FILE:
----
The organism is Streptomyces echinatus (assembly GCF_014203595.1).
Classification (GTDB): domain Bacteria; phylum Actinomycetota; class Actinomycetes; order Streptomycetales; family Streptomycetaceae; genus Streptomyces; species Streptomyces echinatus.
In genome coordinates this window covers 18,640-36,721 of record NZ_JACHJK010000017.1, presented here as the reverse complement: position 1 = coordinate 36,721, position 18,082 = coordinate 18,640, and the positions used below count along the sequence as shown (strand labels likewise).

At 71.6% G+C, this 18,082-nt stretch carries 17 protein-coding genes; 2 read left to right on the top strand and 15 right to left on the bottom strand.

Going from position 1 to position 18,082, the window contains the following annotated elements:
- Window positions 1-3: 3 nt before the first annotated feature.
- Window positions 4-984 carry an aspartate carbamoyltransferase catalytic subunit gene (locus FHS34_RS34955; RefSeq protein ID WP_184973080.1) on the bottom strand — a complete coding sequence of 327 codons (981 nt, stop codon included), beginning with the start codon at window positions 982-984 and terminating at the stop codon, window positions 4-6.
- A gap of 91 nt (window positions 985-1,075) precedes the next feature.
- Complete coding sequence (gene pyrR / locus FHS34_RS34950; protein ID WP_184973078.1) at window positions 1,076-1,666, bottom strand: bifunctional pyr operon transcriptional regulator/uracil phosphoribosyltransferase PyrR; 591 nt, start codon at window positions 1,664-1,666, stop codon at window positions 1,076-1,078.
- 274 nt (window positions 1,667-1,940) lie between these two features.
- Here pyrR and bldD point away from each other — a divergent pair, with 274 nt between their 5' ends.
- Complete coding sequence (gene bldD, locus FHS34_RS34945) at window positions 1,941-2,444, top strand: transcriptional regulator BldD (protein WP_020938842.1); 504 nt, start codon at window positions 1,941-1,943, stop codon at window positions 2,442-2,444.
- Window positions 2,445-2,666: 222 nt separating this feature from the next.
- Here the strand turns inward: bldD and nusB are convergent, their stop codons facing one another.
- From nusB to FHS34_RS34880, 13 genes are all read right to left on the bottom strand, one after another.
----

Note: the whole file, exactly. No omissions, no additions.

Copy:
The organism is Streptomyces echinatus (assembly GCF_014203595.1).
Classification (GTDB): domain Bacteria; phylum Actinomycetota; class Actinomycetes; order Streptomycetales; family Streptomycetaceae; genus Streptomyces; species Streptomyces echinatus.
In genome coordinates this window covers 18,640-36,721 of record NZ_JACHJK010000017.1, presented here as the reverse complement: position 1 = coordinate 36,721, position 18,082 = coordinate 18,640, and the positions used below count along the sequence as shown (strand labels likewise).

At 71.6% G+C, this 18,082-nt stretch carries 17 protein-coding genes; 2 read left to right on the top strand and 15 right to left on the bottom strand.

Going from position 1 to position 18,082, the window contains the following annotated elements:
- Window positions 1-3: 3 nt before the first annotated feature.
- Window positions 4-984 carry an aspartate carbamoyltransferase catalytic subunit gene (locus FHS34_RS34955; RefSeq protein ID WP_184973080.1) on the bottom strand — a complete coding sequence of 327 codons (981 nt, stop codon included), beginning with the start codon at window positions 982-984 and terminating at the stop codon, window positions 4-6.
- A gap of 91 nt (window positions 985-1,075) precedes the next feature.
- Complete coding sequence (gene pyrR / locus FHS34_RS34950; protein ID WP_184973078.1) at window positions 1,076-1,666, bottom strand: bifunctional pyr operon transcriptional regulator/uracil phosphoribosyltransferase PyrR; 591 nt, start codon at window positions 1,664-1,666, stop codon at window positions 1,076-1,078.
- 274 nt (window positions 1,667-1,940) lie between these two features.
- Here pyrR and bldD point away from each other — a divergent pair, with 274 nt between their 5' ends.
- Complete coding sequence (gene bldD, locus FHS34_RS34945) at window positions 1,941-2,444, top strand: transcriptional regulator BldD (protein WP_020938842.1); 504 nt, start codon at window positions 1,941-1,943, stop codon at window positions 2,442-2,444.
- Window positions 2,445-2,666: 222 nt separating this feature from the next.
- Here the strand turns inward: bldD and nusB are convergent, their stop codons facing one another.
- From nusB to FHS34_RS34880, 13 genes are all read right to left on the bottom strand, one after another.